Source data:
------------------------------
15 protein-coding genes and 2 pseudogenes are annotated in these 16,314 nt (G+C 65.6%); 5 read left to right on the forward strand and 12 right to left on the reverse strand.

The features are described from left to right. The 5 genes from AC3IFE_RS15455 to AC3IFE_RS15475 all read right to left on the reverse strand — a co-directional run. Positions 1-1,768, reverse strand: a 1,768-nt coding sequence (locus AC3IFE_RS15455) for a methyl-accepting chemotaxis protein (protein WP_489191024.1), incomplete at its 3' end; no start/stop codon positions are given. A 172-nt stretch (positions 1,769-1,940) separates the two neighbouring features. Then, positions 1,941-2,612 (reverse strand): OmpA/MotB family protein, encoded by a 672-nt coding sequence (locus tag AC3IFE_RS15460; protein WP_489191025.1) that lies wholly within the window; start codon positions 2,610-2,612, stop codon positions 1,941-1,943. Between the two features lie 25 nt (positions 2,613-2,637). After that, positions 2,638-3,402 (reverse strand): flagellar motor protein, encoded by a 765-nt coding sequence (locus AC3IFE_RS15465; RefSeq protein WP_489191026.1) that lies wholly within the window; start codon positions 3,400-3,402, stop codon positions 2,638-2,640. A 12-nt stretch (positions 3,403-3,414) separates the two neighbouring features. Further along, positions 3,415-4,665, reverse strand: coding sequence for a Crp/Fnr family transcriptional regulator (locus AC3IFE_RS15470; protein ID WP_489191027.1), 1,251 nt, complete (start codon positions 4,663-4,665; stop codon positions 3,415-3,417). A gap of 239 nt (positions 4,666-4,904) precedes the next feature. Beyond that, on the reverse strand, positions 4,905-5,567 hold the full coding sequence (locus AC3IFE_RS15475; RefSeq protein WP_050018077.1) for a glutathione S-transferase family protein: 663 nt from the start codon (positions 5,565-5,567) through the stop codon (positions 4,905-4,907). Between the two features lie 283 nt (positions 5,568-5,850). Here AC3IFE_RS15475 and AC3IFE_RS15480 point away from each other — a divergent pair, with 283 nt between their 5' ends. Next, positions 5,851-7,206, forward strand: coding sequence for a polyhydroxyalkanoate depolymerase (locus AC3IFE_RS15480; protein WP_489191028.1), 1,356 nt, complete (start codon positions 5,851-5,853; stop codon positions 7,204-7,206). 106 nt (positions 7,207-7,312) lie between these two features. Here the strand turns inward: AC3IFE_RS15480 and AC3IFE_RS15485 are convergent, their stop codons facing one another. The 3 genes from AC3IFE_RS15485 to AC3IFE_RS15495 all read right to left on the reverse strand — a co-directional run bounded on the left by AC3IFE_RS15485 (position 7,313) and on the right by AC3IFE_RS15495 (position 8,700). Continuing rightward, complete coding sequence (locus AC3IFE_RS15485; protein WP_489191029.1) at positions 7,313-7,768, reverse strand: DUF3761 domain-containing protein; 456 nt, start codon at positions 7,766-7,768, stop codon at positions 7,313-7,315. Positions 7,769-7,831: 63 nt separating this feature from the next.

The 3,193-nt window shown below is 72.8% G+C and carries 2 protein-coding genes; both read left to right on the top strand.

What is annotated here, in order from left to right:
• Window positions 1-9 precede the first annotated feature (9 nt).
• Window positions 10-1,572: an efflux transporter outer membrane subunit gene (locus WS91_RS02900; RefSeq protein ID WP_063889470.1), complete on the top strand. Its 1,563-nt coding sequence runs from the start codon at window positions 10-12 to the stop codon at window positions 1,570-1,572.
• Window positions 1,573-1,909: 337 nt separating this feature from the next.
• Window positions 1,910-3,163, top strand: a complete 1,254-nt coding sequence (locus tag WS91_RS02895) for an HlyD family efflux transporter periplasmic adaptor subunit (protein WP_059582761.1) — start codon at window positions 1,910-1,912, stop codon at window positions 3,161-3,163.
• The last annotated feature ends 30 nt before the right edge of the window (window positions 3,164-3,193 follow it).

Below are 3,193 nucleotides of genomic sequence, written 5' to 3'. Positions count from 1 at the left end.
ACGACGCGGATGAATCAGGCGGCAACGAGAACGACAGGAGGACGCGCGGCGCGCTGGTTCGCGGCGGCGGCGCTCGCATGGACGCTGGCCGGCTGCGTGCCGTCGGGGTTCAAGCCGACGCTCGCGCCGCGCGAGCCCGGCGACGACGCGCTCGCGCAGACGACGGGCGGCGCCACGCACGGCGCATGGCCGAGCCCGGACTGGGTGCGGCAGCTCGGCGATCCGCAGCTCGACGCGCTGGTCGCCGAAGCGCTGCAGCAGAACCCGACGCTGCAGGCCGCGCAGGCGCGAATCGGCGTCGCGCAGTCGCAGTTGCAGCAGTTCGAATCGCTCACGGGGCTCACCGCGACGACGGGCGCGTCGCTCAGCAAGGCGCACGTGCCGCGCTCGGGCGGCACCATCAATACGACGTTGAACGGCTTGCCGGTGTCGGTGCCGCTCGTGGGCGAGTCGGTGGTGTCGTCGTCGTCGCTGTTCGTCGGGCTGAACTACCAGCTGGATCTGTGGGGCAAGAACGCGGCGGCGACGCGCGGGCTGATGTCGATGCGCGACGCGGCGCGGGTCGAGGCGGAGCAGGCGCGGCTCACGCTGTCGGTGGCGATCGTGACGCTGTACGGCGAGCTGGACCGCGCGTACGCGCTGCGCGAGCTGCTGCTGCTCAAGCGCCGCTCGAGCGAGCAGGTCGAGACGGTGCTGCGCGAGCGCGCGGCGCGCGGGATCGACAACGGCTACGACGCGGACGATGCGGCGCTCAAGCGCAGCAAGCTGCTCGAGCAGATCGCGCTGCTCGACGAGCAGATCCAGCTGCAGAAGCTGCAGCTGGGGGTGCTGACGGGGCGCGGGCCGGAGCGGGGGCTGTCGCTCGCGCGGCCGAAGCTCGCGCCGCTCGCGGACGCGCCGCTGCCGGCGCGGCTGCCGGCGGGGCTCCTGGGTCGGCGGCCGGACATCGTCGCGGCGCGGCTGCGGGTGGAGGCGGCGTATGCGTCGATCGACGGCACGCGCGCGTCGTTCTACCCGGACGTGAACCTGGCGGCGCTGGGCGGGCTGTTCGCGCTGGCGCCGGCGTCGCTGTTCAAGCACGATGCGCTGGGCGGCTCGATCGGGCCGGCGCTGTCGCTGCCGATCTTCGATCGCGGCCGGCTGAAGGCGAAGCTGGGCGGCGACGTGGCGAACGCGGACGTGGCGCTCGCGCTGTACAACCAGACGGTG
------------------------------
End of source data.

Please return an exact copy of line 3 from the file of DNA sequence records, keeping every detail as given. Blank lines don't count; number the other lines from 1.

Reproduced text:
The 3,193-nt window shown below is 72.8% G+C and carries 2 protein-coding genes; both read left to right on the top strand.